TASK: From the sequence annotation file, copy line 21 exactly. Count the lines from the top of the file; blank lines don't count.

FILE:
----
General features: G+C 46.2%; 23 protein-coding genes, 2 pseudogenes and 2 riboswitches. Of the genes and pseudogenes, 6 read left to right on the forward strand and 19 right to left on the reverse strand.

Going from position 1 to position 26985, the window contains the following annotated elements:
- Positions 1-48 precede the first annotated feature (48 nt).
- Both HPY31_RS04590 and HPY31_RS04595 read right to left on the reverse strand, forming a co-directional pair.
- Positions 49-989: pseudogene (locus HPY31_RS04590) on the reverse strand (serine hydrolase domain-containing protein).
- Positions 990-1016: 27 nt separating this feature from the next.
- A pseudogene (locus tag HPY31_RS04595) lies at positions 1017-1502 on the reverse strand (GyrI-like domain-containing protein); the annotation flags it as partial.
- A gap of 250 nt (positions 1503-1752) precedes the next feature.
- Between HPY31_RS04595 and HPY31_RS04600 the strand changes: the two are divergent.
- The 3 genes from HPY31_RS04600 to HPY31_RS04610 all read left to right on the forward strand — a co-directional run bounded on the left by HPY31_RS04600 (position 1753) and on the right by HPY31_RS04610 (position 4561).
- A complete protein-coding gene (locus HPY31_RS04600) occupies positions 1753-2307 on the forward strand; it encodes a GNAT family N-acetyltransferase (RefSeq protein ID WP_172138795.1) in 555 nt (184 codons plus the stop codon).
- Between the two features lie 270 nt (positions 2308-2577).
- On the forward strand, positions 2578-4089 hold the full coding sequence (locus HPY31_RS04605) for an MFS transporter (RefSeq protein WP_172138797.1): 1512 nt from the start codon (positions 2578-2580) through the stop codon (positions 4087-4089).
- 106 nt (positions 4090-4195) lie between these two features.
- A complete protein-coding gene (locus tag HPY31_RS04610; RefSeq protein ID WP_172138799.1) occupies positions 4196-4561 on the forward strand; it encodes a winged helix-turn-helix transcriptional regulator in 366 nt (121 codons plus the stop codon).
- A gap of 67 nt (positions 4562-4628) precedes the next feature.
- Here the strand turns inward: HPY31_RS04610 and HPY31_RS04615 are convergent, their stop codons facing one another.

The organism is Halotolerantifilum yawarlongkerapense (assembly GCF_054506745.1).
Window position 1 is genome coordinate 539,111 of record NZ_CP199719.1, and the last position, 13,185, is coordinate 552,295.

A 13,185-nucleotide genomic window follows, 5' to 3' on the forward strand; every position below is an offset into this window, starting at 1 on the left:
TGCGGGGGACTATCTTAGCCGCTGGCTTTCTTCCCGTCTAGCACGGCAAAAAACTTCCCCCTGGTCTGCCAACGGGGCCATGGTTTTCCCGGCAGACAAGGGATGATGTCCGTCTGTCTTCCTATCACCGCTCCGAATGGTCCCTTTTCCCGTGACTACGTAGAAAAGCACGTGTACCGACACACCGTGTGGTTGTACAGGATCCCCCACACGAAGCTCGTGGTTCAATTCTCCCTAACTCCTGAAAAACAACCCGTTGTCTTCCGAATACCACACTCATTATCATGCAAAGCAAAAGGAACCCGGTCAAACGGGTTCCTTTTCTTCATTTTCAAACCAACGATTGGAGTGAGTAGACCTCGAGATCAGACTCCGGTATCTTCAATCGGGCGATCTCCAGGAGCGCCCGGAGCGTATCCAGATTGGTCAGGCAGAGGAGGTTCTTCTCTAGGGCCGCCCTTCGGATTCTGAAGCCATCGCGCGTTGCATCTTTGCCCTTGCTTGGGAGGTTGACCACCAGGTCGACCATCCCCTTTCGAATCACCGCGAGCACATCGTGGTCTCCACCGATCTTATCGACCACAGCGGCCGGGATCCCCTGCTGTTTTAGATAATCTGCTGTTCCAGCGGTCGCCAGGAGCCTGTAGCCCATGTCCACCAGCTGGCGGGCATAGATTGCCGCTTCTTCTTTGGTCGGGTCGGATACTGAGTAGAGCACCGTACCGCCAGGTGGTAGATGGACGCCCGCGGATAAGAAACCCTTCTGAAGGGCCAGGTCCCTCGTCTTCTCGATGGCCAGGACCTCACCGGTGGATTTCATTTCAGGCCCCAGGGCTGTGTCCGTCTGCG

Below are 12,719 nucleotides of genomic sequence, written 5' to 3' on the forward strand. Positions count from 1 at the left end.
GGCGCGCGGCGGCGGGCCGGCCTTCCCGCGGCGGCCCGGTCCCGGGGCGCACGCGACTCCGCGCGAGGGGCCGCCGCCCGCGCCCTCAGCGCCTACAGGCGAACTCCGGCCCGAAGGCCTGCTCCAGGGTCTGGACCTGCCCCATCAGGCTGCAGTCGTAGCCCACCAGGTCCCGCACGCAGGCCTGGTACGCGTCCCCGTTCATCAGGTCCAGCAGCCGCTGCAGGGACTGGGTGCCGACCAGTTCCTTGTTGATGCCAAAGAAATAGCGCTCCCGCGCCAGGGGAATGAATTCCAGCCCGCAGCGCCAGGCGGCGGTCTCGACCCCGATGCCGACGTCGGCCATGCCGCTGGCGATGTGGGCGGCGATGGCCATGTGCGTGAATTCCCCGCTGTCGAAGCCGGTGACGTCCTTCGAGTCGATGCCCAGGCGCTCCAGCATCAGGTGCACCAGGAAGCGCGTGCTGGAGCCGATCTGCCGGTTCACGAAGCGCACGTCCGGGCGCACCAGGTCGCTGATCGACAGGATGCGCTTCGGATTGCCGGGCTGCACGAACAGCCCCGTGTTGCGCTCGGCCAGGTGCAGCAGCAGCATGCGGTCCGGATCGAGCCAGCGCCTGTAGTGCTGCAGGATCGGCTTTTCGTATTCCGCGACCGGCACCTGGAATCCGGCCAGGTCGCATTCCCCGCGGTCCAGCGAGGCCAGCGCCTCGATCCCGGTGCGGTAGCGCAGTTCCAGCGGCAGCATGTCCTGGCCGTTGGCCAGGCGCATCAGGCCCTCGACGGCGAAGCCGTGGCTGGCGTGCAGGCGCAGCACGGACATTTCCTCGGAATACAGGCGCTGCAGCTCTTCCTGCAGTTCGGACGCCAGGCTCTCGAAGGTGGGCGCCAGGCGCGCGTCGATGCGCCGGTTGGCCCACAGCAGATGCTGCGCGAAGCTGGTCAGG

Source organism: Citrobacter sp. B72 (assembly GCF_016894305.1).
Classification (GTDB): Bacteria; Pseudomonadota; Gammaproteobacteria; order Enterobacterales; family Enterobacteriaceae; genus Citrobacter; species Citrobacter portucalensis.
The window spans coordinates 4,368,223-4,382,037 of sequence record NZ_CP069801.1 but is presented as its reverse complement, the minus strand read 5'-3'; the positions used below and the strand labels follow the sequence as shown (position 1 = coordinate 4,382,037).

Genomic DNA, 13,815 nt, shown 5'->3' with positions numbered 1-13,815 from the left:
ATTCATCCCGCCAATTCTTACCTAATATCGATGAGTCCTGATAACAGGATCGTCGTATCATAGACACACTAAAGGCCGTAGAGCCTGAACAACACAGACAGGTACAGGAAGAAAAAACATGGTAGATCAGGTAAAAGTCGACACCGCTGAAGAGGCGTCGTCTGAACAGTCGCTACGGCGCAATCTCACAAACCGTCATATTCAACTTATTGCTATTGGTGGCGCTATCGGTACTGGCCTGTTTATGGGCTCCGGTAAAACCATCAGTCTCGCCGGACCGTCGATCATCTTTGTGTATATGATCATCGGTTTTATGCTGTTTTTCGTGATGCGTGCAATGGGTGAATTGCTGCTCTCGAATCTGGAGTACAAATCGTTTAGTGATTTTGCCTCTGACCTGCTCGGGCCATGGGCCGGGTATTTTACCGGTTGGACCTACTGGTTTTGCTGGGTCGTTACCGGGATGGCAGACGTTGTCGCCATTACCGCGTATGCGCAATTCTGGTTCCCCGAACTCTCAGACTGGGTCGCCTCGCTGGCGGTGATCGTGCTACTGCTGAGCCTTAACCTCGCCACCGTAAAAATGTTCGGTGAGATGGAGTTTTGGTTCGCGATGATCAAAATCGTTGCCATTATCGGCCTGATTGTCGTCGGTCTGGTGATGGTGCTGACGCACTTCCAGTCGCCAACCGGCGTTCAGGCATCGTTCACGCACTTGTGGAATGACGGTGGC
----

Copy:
TGCGGGGGACTATCTTAGCCGCTGGCTTTCTTCCCGTCTAGCACGGCAAAAAACTTCCCCCTGGTCTGCCAACGGGGCCATGGTTTTCCCGGCAGACAAGGGATGATGTCCGTCTGTCTTCCTATCACCGCTCCGAATGGTCCCTTTTCCCGTGACTACGTAGAAAAGCACGTGTACCGACACACCGTGTGGTTGTACAGGATCCCCCACACGAAGCTCGTGGTTCAATTCTCCCTAACTCCTGAAAAACAACCCGTTGTCTTCCGAATACCACACTCATTATCATGCAAAGCAAAAGGAACCCGGTCAAACGGGTTCCTTTTCTTCATTTTCAAACCAACGATTGGAGTGAGTAGACCTCGAGATCAGACTCCGGTATCTTCAATCGGGCGATCTCCAGGAGCGCCCGGAGCGTATCCAGATTGGTCAGGCAGAGGAGGTTCTTCTCTAGGGCCGCCCTTCGGATTCTGAAGCCATCGCGCGTTGCATCTTTGCCCTTGCTTGGGAGGTTGACCACCAGGTCGACCATCCCCTTTCGAATCACCGCGAGCACATCGTGGTCTCCACCGATCTTATCGACCACAGCGGCCGGGATCCCCTGCTGTTTTAGATAATCTGCTGTTCCAGCGGTCGCCAGGAGCCTGTAGCCCATGTCCACCAGCTGGCGGGCATAGATTGCCGCTTCTTCTTTGGTCGGGTCGGATACTGAGTAGAGCACCGTACCGCCAGGTGGTAGATGGACGCCCGCGGATAAGAAACCCTTCTGAAGGGCCAGGTCCCTCGTCTTCTCGATGGCCAGGACCTCACCGGTGGATTTCATTTCAGGCCCCAGGGCTGTGTCCGTCTGCG